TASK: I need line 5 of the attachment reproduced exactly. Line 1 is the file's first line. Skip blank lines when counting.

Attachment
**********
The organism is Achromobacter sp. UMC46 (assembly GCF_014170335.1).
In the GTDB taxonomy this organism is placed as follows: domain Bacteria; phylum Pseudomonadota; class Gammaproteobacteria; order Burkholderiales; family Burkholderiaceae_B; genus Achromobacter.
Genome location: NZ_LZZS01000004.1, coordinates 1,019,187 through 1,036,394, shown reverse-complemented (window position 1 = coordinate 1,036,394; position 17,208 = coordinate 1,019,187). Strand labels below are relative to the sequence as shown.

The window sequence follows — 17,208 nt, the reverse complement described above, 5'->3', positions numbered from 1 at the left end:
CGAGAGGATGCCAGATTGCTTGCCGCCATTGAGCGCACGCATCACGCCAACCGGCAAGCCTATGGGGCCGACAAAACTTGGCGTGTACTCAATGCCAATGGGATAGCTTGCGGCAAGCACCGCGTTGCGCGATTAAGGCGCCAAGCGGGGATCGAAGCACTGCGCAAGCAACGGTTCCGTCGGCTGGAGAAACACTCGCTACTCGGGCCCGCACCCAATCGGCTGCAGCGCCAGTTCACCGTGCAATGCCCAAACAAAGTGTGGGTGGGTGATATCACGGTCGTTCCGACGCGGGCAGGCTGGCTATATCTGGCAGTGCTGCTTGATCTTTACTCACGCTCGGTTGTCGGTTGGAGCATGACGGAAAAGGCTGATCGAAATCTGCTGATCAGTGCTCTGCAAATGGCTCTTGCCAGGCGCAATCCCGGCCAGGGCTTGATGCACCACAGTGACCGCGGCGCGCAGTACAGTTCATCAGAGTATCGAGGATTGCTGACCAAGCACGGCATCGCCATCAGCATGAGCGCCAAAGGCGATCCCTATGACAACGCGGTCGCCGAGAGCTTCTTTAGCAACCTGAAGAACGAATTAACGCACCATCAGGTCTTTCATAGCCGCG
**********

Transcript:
CGAGAGGATGCCAGATTGCTTGCCGCCATTGAGCGCACGCATCACGCCAACCGGCAAGCCTATGGGGCCGACAAAACTTGGCGTGTACTCAATGCCAATGGGATAGCTTGCGGCAAGCACCGCGTTGCGCGATTAAGGCGCCAAGCGGGGATCGAAGCACTGCGCAAGCAACGGTTCCGTCGGCTGGAGAAACACTCGCTACTCGGGCCCGCACCCAATCGGCTGCAGCGCCAGTTCACCGTGCAATGCCCAAACAAAGTGTGGGTGGGTGATATCACGGTCGTTCCGACGCGGGCAGGCTGGCTATATCTGGCAGTGCTGCTTGATCTTTACTCACGCTCGGTTGTCGGTTGGAGCATGACGGAAAAGGCTGATCGAAATCTGCTGATCAGTGCTCTGCAAATGGCTCTTGCCAGGCGCAATCCCGGCCAGGGCTTGATGCACCACAGTGACCGCGGCGCGCAGTACAGTTCATCAGAGTATCGAGGATTGCTGACCAAGCACGGCATCGCCATCAGCATGAGCGCCAAAGGCGATCCCTATGACAACGCGGTCGCCGAGAGCTTCTTTAGCAACCTGAAGAACGAATTAACGCACCATCAGGTCTTTCATAGCCGCG